My artwork has improved in leaps and bounds since I started sharing it online five years ago. I don’t think I’ll ever reprint this zine, but I’m looking forward to putting together another comics zine early next year!

Ghost Stories

Although I’ve written fanfiction on and off for decades, I got really serious about fandom around November 2014. I’ve written hundreds of thousands of words of fic since then; and, for the most part, it was a positive and rewarding experience. Although I’m still wrapping up a few ongoing fandom-related projects, I’ve started to think about publishing original fiction.

I published a chapbook called Ghost Stories in November 2018, and it collects thirteen short stories that occupy the space between horror, magical realism, and autobiography. It’s 28 pages long, standard half-letter size, and professionally printed with a velvet-touch cover and glossy interior pages by a service called Mixam. The tagline for the chapbook, which appears on the back cover, is this: These are the stories I tell myself to help make sense of a truth that’s too strange to be believed. Sometimes ghosts are kinder than the living.

The cover artist is Kirsten Brown (@unknownbinaries on Tumblr), who creates absolutely incredible horror-themed art.

I sold my last few copies of this zine at the DC Zinefest in July, but you can read the first story in the collection (here).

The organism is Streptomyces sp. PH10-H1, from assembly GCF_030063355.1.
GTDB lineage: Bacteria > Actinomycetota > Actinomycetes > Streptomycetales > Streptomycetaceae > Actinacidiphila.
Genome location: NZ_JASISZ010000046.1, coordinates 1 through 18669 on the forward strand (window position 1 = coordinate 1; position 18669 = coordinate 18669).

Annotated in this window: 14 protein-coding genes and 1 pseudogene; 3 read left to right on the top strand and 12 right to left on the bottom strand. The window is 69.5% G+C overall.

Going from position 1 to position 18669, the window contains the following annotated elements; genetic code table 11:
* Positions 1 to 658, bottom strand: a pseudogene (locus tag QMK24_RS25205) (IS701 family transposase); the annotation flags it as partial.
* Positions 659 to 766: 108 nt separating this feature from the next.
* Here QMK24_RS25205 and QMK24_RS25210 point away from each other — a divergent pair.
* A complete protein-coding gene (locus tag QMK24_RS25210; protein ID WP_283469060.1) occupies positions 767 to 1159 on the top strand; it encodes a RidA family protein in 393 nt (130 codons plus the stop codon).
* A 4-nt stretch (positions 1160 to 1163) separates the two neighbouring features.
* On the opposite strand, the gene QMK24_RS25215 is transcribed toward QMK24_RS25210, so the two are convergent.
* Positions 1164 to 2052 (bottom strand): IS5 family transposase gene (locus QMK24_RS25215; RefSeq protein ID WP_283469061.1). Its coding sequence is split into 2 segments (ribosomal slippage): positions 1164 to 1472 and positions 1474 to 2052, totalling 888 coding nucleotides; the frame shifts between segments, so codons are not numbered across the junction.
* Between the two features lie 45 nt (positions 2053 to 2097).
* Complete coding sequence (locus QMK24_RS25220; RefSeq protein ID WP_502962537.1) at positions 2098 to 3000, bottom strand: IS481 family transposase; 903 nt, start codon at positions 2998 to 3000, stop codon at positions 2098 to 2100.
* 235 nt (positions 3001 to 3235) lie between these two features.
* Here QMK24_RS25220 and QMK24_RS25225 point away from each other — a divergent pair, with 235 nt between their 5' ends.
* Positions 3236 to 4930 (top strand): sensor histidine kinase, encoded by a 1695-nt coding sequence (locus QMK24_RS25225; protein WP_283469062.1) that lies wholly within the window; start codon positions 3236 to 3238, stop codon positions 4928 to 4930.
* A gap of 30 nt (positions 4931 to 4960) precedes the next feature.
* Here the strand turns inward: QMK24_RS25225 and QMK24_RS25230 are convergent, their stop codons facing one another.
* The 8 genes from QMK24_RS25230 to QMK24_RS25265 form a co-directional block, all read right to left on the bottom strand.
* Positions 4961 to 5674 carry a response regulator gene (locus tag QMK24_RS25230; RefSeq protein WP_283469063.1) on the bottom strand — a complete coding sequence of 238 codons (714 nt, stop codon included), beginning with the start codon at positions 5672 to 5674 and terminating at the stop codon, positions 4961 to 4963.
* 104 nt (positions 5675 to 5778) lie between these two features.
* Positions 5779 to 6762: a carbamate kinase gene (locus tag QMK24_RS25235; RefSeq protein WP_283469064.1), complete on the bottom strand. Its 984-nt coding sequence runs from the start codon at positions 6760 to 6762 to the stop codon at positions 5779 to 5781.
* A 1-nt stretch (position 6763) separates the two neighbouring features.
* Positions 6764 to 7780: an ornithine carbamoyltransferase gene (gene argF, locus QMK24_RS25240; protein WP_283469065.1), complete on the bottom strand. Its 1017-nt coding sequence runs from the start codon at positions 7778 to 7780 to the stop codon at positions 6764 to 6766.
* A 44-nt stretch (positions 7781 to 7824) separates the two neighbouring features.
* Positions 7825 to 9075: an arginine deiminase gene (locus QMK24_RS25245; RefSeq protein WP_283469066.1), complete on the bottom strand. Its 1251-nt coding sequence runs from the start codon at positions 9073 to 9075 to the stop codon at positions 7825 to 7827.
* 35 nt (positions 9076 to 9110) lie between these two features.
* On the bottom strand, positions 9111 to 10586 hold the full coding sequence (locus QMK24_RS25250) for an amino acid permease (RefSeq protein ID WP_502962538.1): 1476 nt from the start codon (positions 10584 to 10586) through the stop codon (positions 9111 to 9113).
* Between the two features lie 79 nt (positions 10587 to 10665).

We Don’t Live in a Patriarchy

In the spring of 2014, back when people still used Facebook, I came across a post from a male friend who was a grad student at a West Coast school known for its progressive social climate. He had put together a proposal for an event with a female grad student in his department. She sent the proposal to their department chair, who returned it with a brief comment saying that it was unprofessional of her to submit such a shoddy piece of work. My friend and his colleague therefore sat down together and rewrote the proposal. This time he submitted the papaerwork, and the department chair congratulated him and told him that their administrative assistant would be in touch soon to help set up the funding.

When my friend forwarded this response to the female grad student, she pointed out that, lo and behold, he had made a mistake and attached the first draft – the very same one that she had submitted the first time around.

My friend was upset, as he rightly should have been, that such an obvious display of sexism could happen at his Progressive Liberal™ institution. I replied with “I blame the patriarchy” as a comment on his Facebook post and then thanked him via DM for being a good ally and talking about this in a semi-public space.